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Cambodia’s Top Court Dissolves Opposition Party​


FILE: Opposition party Cambodia National Rescue Party (CNRP) President Kem Sokha greets his supporters from a truck as he leads a rally during the last day of campaigning ahead of communal elections in Phnom Penh, Cambodia, Friday, June 2, 2017.

The court also ruled that more than 100 CNRP officials would be banned from politics for five years.

Cambodia’s Supreme Court has ordered the dissolution of the country’s main opposition party, leaving the government of Prime Minister Hun Sen with no real opposition ahead of elections next year.

The Cambodia National Rescue Party (CNRP) was accused of plotting to overthrow Hun Sen, who has ruled the country for 32 years -- charges the CNRP denies and claims are politically motivated.

The court also ruled that more than 100 CNRP officials would be banned from politics for five years.

Lawyers for the interior ministry presented 26 pieces of evidence to the court, which is presided over by Judge Dith Munty, a ruling party member.

The opposition declined to submit evidence in its defense or send lawyers to the trial, the outcome of which it viewed as predetermined in favor of the ruling party.

The government’s “evidence” included 10 video clips, several documents and photos which they claimed proved the CNRP had been involved in engineering a “color revolution” in the lead up to and aftermath of the 2013 election.

The videos depicted mass opposition protests during the election period, which were widely broadcast at the time.

The period of protest following the election came to an abrupt halt in early January 2014, when government security forces shot dead at least five people and pro-government thugs attacked an opposition protest camp in the capital, Phnom Penh.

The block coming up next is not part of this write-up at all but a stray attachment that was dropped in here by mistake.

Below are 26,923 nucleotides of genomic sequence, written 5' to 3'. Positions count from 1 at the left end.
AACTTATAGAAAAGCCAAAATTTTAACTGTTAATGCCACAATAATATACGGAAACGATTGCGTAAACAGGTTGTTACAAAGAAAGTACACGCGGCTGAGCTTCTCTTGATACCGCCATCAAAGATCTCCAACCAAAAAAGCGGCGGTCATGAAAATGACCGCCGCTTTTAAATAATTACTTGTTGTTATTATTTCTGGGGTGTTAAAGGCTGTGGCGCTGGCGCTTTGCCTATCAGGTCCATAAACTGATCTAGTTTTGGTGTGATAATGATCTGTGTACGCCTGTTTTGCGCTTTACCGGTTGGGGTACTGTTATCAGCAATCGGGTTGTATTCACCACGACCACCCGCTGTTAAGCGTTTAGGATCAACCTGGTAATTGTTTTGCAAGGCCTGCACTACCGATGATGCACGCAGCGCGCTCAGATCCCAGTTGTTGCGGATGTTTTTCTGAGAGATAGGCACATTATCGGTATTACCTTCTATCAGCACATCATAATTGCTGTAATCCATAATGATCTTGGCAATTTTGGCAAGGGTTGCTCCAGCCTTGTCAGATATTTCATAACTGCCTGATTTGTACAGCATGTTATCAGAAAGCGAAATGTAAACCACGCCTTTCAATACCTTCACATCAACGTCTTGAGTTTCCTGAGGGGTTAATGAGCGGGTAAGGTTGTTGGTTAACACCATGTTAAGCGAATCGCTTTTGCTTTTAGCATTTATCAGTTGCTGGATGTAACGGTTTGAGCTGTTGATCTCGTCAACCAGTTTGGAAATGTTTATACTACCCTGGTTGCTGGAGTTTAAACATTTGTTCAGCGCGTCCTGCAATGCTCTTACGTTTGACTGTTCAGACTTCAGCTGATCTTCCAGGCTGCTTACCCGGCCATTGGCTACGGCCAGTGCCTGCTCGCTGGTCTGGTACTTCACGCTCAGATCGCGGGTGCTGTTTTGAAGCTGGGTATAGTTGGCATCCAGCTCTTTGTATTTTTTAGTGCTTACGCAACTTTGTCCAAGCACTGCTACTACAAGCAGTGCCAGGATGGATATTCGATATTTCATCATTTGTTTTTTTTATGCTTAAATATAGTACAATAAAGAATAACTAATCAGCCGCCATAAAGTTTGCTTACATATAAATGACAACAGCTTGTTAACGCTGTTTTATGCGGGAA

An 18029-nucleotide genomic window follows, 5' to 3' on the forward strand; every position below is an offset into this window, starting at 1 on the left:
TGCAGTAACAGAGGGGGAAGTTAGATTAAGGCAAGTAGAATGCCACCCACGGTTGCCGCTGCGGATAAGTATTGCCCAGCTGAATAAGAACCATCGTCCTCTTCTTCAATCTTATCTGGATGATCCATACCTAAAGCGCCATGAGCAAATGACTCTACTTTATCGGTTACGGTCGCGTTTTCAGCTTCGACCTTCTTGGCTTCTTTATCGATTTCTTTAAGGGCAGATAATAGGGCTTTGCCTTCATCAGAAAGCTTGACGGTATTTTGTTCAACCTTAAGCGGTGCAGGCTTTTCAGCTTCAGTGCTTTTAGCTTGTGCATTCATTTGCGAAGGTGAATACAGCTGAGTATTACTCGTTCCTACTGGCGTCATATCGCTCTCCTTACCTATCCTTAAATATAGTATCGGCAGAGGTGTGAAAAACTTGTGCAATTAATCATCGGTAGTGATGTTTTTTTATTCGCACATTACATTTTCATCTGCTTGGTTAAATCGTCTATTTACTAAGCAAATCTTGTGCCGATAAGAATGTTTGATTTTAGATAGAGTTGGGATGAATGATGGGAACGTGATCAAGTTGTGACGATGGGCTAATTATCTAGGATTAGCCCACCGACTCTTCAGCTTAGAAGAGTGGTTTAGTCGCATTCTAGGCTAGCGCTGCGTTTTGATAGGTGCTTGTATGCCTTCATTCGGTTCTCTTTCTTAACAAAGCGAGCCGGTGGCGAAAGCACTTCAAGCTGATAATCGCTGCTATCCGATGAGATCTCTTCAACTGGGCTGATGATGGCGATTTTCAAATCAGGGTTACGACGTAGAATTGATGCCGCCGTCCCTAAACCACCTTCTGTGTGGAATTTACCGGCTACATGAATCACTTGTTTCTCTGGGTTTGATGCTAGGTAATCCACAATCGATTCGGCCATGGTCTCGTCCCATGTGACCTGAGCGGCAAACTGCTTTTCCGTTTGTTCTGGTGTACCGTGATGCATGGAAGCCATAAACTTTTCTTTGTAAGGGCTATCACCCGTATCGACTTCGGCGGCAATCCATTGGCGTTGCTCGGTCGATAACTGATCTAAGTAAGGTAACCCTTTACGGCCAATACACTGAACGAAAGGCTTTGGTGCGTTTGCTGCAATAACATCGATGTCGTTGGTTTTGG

In closing remarks, Judge Munty said: “The Supreme Court decided to uphold the Interior Ministry’s complaint to dissolve the Cambodia National Rescue Party and ban individuals as listed from involvement in politics for five years from today and ban any protests.”

Ahead of the trial, Hun Sen had goaded the opposition by offering to take cash bets that the CNRP would be dissolved.

After the judgment, he said the decision would help stabilize Cambodia and repeated calls for members of the opposition to defect to his Cambodian People’s Party.

The CNRP president, Kem Sokha, remains in detention on charges of treason related to claims he led the plot to overthrow Hun Sen.

Mu Sochua, a CNRP vice president, said the CNRP would continue to operate, adding that it intended to contest the election in 2018.

Security personnel guard the Supreme Court during its hearing to dissolve the country's main opposition Cambodia National Rescue Party in Phnom Penh, Cambodia, Nov. 16, 2017. (AP Photo/Heng Sinith)
Security personnel guard the Supreme Court during its hearing to dissolve the country's main opposition Cambodia National Rescue Party in Phnom Penh, Cambodia, Nov. 16, 2017. (AP Photo/Heng Sinith)

Hundreds of security forces were deployed in Phnom Penh and major roads throughout the country in anticipation of protests over the trial.

James Gomez, director of Southeast Asia and the Pacific for Amnesty, said:

“This is yet more evidence of how the judiciary in Cambodia is essentially used as an arm of the executive and as a political tool to silence dissent. The Supreme Court President Judge is known to have close ties to Prime Minister Hun Sen and is a member of high level committees of the ruling Cambodian People’s Party.”

In a separate statement, Phil Robertson, deputy director of Human Rights Watch’s Asia division, urged Japan and the European Union to suspend financial and technical assistance to the 2018 election and boycott election observation unless the CNRP was legally reinstated.

“And the rest of the international community should be dusting off their sanctioning authority and preparing to act against senior CPP figures and Cambodia military commanders with blood on their hands and corrupt dollars in their pockets,” he added.

The E.U. managing director for Asia and the Pacific, Gunnar Wiegand, who was on a visit to Cambodia, told the government that if the CNRP was “arbitrarily excluded” from the election process the 2018 poll would “not be seen as legitimate”.​

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